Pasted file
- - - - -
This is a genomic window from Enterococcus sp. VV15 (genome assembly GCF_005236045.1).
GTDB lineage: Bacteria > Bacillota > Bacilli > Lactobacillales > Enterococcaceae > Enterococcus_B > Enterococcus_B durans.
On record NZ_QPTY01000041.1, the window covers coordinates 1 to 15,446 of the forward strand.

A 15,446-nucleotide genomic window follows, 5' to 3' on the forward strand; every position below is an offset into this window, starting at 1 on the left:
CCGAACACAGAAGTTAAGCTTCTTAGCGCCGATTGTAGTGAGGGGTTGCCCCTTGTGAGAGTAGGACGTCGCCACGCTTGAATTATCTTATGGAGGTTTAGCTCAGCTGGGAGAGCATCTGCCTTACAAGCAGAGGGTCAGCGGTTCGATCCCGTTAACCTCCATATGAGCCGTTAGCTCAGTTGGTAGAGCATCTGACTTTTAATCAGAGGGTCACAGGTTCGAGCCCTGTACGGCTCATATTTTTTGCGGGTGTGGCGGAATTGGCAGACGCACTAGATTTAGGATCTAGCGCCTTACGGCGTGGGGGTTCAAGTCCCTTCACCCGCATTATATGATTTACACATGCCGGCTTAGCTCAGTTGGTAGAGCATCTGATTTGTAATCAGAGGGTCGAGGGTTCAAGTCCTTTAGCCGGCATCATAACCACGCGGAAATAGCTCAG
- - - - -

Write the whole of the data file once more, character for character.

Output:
This is a genomic window from Enterococcus sp. VV15 (genome assembly GCF_005236045.1).
GTDB lineage: Bacteria > Bacillota > Bacilli > Lactobacillales > Enterococcaceae > Enterococcus_B > Enterococcus_B durans.
On record NZ_QPTY01000041.1, the window covers coordinates 1 to 15,446 of the forward strand.

A 15,446-nucleotide genomic window follows, 5' to 3' on the forward strand; every position below is an offset into this window, starting at 1 on the left:
CCGAACACAGAAGTTAAGCTTCTTAGCGCCGATTGTAGTGAGGGGTTGCCCCTTGTGAGAGTAGGACGTCGCCACGCTTGAATTATCTTATGGAGGTTTAGCTCAGCTGGGAGAGCATCTGCCTTACAAGCAGAGGGTCAGCGGTTCGATCCCGTTAACCTCCATATGAGCCGTTAGCTCAGTTGGTAGAGCATCTGACTTTTAATCAGAGGGTCACAGGTTCGAGCCCTGTACGGCTCATATTTTTTGCGGGTGTGGCGGAATTGGCAGACGCACTAGATTTAGGATCTAGCGCCTTACGGCGTGGGGGTTCAAGTCCCTTCACCCGCATTATATGATTTACACATGCCGGCTTAGCTCAGTTGGTAGAGCATCTGATTTGTAATCAGAGGGTCGAGGGTTCAAGTCCTTTAGCCGGCATCATAACCACGCGGAAATAGCTCAG